Tuesday 19 March 2019
Rab Neutrino Pro Jacket - tested and reviewed
Written by Marie Cheng
Fernie, British Columbia - Canada’s powder capital. Big mountains, hair-raising vertical drops, vast alpine bowls and deep powder. There is simply no better place to develop a thirst for technical and untamed terrain and get lost in the backcountry.
With abnormally weird fluctuating weather patterns this ski season, there were days which saw temperatures dropping to as low as minus 27 degrees C. Whilst not so great for a frostbitten face, it provided the perfect opportunity to see how the Rab Neutrino Pro Jacket would fair in some of the Canada’s harshest winter conditions.
Rab describes the Neutrino Pro as a “technical mountain jacket suitable for winter alpine conditions up to 4000m”. It has been designed with a “weather-resistant Pertex Quantum Pro outer fabric to help deal with spindrift and snow”.
Whilst some would argue that the jacket is designed more for the likes of climbing Kilimanjaro and alpine ascents; the varying conditions, terrain and activities over six weeks in British Columbia enabled us to test the jacket in a number of comparable situations. We put the jacket through its paces to see how well it would perform in deep powder, on a backcountry hut-to-hut touring trip, testing the snowpack during avalanche training, as well as ripping it up on the groomers.
First and foremost - the Rab Neutrino Pro is pretty toasty! It does exactly what it says on the tin with a down fill power of 800 for warmth.
But for that reason, we would say that for everyday skiing (where temperatures range +/- 5), this jacket would be far too hot. Active Gore-Tex shells are much more effective in these temperatures where layering and pit zips are ideal. However, where the jacket really came into its own was when Canada experienced the full force of the Polar Vortex that hit North America at the beginning of February.
Despite being in constant snowfall or skiing through deep powder for 6-8 hours, the Neutrino Pro’s water-repellency features stood up to the test. The jacket is made out of Pertex Quantum Pro outer fabric and a Pertex Quantum lining, which means that it has an ultra thin water-resistant coating to provide weather resistance in extreme conditions.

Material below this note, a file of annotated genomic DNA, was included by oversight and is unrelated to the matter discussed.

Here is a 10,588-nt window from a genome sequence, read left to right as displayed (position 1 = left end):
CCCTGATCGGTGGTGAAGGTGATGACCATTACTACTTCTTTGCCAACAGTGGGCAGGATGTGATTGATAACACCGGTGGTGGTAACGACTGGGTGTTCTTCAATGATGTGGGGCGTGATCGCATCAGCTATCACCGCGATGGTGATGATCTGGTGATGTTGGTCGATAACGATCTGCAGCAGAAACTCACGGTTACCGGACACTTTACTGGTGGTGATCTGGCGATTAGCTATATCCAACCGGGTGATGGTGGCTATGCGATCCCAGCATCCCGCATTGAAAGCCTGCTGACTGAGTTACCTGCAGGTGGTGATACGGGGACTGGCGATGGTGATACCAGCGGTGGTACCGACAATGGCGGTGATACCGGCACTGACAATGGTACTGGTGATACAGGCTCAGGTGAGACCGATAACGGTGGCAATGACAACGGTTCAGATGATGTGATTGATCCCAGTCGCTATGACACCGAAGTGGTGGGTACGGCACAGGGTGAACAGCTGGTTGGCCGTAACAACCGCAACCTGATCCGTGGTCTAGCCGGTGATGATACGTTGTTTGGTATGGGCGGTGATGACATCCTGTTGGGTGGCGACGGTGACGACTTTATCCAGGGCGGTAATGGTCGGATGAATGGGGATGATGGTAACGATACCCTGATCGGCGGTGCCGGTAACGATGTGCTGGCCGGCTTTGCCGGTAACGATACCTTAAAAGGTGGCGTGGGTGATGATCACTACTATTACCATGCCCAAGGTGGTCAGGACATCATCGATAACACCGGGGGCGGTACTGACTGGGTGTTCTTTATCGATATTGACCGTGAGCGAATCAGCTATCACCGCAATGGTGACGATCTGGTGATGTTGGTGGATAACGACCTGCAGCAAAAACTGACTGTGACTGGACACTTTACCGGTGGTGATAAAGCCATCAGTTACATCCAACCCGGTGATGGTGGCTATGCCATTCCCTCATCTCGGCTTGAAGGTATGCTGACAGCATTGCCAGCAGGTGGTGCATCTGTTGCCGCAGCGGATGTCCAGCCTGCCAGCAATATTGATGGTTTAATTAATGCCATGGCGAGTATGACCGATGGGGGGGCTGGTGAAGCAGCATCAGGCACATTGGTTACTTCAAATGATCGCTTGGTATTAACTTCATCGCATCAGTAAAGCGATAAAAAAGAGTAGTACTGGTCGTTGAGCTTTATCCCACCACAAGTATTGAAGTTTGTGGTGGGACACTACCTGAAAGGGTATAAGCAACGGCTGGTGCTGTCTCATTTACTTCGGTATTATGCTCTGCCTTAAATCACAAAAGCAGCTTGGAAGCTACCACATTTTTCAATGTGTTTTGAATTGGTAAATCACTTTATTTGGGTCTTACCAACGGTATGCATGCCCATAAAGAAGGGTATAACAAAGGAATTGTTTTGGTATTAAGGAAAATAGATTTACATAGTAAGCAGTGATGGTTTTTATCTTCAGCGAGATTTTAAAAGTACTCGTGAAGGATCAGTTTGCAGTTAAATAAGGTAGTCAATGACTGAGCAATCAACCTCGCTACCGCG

Rab also uses an ethically sourced European Goose Down that has been certified by the ‘Responsible Down Standard’. These down feathers have been treated with Nikwax as part of the manufacturing process, which allows it to be hydrophobic and reduce water absorption.
The jacket’s helmet compatible hood saw it extend to ski helmets and the jacket boasts of a 2 way YKK Vislon front zip with an insulated baffle to keep out the snow and cold. The jacket also features two hand pockets on the front and an inside chest pocket which proved useful to keep valuable things secure and also warm like a phone, whose battery is susceptible to the cold!
Pack down size
Skiing, and particularly backcountry ski touring, is an extremely equipment heavy sport. Probes, shovels, transceivers, helmets, skins, gloves, goggles, water bottles, food, extra snacks, spare repair kit, duct tape. You name it. And they all have to go into our backpacks as well as our other essential spare warm layers.
The Rab Neutrino Pro is lightweight and extremely compressible and comes with its own stuff sack. It fitted easily in my 30L day sack (alongside all the above mentioned equipment!) and was an essential part of my kit especially during ski/skins change over and on some of the downhill sections.
I’m 5’4” and am pretty slight so I wear an XS (Size 8). So first impressions when I first put it on was that the jacket seemed to be a little on the bulky side. This extra roominess however, allowed it to be used as an effective outer layer in colder temperatures. I was able to comfortably put on underneath a merino base layer, an insulated mid layer jacket and a down hoodie insulated jacket and still move around unrestricted and the full flexibility to ski.
The Women’s Neutrino Pro comes in a choice of three colours; Beluga (Black), Serenity (Green), and Blueprint (Blue). Despite the comment earlier on the jacket being a little bulky (though I am one of those who likes many of my jackets extremely fitted); the down jacket is still definitely one of the more attractive down jackets out there.
Rab is not as prominent as some of the other brands in Fernie and other parts of Canada, but has an increasingly growing fan base with the jacket often being the talk of the local Fernie outdoor shops on each visit!
Overall, I would describe the Neutrino Pro as a good and highly effective, warm down jacket that is also pleasing on the eye. The price of $480 is reasonable comparable to other down jackets, with the jacket being built to last, as can be testament to the number of falls experienced all season!
I would also hasten to add that despite the jacket not being made specifically for the purposes of skiing; the fact that it packs down easily and can boast of the water-repellency specifications (the Pertex outer and inner layers and hydrophobic treatment of the down); meant that I got a lot more use out of it than I had expected.
After 6 weeks in Canada, I can safely say that the jacket will remain on my kit list each time I head into the mountains.